Fixed income: Foreign central bank usage of a key Federal Reserve facility surged to a new record high, signaling that policymakers globally are continuing to bolster their cash reserves. The yield on 10-year Treasury note declined 4 basis points to 4.29% on Thursday, as data suggested that the Fed’s tight monetary policy is hampering growth. Australian bonds rose in tandem with Treasuries after Reserve Bank Deputy Governor Andrew Hauser downplayed a hotter-than-expected May inflation report. Treasury bond futures remained steady ahead of key U.S. inflation data due on Friday. Australia’s 3-year note yield dropped 8 basis points to 4.09%, while the 10-year debt yield fell 7 basis points to 4.34%. A seven-year note auction produced a yield below the when-issued level. Futures of Japanese 10-year government notes ended the overnight session 17 ticks higher at 142.85, signaling a yield decline of nearly 2 basis points. Japan’s benchmark yield rose 4 basis points to 1.070% on Thursday.

Commodities: Gold rebounded to above $2,300 per ounce on Thursday after hitting a nearly three-month low. Markets reacted to key data suggesting the Federal Reserve may cut rates in September, making gold more attractive. Lower global interest rates also supported precious metals. Brent crude rose to $86.3 per barrel, nearing a two-month high, as Middle East supply concerns outweighed a surprise increase in US stockpiles. Iron ore prices with 62% iron content rose slightly to $106.56 per tonne in late June after Beijing relaxed homebuying curbs, potentially boosting the property market and steel demand for housing construction.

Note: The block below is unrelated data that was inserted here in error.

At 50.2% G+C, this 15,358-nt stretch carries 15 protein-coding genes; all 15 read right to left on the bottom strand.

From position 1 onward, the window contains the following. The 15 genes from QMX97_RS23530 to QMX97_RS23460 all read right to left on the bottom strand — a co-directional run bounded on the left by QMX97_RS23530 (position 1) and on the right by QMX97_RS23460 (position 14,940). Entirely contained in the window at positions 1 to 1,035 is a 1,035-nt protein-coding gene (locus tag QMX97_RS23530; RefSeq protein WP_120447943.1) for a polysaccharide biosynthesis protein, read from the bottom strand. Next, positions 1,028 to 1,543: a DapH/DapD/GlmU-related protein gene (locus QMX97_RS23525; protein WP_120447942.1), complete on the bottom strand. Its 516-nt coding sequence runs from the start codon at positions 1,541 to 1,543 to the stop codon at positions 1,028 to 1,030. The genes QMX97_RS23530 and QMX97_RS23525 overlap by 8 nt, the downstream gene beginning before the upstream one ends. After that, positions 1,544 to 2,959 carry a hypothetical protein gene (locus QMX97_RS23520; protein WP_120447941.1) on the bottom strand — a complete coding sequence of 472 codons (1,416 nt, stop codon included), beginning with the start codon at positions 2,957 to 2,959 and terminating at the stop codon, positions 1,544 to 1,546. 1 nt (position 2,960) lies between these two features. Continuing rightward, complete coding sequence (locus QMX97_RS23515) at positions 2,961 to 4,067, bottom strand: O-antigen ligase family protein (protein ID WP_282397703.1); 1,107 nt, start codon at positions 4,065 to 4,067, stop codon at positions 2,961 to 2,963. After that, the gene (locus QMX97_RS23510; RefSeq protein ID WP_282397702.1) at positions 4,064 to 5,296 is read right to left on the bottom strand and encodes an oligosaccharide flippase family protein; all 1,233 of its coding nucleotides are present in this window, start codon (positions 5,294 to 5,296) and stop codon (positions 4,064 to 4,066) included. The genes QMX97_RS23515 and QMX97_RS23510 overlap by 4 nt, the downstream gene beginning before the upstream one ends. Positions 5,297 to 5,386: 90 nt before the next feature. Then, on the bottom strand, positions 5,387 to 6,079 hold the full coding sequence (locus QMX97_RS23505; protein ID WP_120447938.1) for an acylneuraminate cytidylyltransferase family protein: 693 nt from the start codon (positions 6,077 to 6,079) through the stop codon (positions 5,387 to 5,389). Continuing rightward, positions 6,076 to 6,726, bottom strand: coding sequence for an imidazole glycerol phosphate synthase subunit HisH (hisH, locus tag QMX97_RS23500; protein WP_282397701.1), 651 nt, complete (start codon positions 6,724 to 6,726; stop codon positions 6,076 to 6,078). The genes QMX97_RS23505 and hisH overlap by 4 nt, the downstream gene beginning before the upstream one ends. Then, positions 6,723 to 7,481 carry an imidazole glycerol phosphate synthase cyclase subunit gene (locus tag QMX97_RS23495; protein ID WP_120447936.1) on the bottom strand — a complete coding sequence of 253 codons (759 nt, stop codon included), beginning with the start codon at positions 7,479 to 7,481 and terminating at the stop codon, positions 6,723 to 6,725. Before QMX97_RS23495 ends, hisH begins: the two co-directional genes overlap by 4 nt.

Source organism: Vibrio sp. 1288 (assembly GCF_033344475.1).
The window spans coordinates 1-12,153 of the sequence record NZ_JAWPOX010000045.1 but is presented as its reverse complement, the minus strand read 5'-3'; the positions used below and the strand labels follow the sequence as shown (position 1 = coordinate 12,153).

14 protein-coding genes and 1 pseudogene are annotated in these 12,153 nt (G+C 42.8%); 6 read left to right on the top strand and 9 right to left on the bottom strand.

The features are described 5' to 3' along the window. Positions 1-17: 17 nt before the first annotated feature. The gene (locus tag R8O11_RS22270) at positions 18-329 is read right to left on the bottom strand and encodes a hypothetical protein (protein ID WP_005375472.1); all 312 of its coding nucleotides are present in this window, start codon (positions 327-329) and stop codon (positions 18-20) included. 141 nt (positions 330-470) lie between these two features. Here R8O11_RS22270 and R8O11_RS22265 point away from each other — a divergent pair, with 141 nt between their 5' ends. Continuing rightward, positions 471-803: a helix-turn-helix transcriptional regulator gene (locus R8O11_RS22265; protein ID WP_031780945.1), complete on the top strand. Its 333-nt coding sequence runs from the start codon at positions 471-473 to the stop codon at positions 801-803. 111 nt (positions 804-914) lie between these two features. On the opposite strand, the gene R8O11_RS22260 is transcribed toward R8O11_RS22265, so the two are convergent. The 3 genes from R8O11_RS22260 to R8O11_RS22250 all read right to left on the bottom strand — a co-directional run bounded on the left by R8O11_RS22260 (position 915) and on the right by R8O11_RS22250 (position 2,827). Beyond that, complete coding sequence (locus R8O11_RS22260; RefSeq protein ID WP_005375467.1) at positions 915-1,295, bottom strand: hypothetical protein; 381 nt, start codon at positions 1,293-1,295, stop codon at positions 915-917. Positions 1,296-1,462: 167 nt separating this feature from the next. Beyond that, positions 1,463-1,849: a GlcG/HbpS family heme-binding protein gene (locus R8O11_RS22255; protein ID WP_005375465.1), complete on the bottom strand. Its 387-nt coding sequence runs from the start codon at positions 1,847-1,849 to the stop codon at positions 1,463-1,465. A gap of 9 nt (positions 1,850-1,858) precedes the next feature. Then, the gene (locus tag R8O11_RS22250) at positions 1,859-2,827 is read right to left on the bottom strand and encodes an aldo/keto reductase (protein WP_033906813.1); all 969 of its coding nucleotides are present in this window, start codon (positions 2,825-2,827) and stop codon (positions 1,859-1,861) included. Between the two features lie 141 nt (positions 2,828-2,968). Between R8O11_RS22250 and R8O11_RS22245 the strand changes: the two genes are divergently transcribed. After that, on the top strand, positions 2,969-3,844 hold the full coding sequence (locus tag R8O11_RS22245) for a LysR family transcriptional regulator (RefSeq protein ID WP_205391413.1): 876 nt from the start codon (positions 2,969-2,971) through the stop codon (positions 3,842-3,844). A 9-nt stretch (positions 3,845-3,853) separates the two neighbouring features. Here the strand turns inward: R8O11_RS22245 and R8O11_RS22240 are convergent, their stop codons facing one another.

FX: The US dollar ended the day marginally lower ahead of Friday’s core PCE, but immediate focus is on the Biden/Trump debate which is set to begin at 2100 ET. EURUSD took over 1.07 again, with ECB rate cuts hinting that market expectations of about two rate cuts this year seem to be about right. Weekend French elections in focus, and volatility is likely to pick up. Japanese yen remained pegged near recent lows despite intervention threats, with USDJPY at 160.70, AUDJPY testing a break above 107, and GBPJPY rising to 203.40. Swedish krona underperformed as Riksbank signaled three more rate cuts for this year despite other major central banks turning more cautious about further rate cuts this year. USDSEK rose above 200-day moving average at 10.59.

For all macro, earnings, and dividend events check Saxo’s calendar.

For a global look at markets – go to Inspiration.